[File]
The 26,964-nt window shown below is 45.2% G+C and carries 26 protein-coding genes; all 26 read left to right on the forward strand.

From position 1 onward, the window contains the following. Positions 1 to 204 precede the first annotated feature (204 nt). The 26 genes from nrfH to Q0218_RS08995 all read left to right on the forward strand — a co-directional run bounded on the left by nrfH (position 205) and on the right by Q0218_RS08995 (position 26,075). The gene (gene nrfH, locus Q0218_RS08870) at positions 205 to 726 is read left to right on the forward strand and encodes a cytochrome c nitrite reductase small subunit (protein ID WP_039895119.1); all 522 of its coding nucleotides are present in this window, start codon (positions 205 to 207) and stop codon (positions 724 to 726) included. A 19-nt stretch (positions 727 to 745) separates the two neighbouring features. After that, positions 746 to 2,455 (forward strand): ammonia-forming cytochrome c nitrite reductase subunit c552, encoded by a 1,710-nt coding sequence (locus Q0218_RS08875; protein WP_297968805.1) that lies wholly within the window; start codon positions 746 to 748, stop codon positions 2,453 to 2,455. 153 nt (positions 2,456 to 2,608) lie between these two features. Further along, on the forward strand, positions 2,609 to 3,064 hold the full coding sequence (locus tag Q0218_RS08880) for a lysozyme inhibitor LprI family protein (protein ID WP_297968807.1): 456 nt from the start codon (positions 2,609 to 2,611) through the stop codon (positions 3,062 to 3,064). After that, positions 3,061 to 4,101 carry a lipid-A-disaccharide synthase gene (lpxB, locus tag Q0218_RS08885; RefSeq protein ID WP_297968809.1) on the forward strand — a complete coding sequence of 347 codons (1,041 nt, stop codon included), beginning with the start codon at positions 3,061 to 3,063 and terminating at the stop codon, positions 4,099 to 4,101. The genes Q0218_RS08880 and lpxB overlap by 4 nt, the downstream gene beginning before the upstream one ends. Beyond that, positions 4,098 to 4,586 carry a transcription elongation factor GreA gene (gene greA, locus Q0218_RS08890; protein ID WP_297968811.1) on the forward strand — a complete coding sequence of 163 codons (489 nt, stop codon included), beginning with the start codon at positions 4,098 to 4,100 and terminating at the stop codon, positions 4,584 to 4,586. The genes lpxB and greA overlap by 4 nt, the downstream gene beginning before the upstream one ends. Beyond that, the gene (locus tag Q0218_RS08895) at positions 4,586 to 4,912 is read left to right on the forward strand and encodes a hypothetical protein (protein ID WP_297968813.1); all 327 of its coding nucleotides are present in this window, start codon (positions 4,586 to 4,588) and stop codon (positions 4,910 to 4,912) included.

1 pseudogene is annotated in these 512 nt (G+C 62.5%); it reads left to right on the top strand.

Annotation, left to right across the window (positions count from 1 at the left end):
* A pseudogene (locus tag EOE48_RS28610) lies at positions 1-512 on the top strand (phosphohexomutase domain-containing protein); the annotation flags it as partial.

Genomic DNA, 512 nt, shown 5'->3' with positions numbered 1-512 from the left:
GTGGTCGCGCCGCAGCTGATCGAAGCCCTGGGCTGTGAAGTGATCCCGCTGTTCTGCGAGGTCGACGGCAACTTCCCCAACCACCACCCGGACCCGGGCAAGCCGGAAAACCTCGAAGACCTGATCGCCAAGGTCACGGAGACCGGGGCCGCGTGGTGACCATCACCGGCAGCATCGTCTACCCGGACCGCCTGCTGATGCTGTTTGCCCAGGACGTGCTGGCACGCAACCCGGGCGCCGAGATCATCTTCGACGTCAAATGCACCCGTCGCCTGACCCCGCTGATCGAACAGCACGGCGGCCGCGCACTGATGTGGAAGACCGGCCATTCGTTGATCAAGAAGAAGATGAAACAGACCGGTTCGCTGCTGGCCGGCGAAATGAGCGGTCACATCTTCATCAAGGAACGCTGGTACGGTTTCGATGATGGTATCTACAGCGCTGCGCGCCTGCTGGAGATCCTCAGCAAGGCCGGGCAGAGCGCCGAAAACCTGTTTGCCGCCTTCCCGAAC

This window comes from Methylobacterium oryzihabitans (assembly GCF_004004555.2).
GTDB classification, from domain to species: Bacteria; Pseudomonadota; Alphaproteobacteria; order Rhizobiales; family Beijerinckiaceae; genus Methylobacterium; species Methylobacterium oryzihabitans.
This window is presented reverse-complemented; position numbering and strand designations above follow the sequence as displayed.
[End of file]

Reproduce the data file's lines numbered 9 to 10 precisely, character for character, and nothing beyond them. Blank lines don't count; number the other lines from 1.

GTDB classification, from domain to species: Bacteria; Pseudomonadota; Alphaproteobacteria; order Rhizobiales; family Beijerinckiaceae; genus Methylobacterium; species Methylobacterium oryzihabitans.
This window is presented reverse-complemented; position numbering and strand designations above follow the sequence as displayed.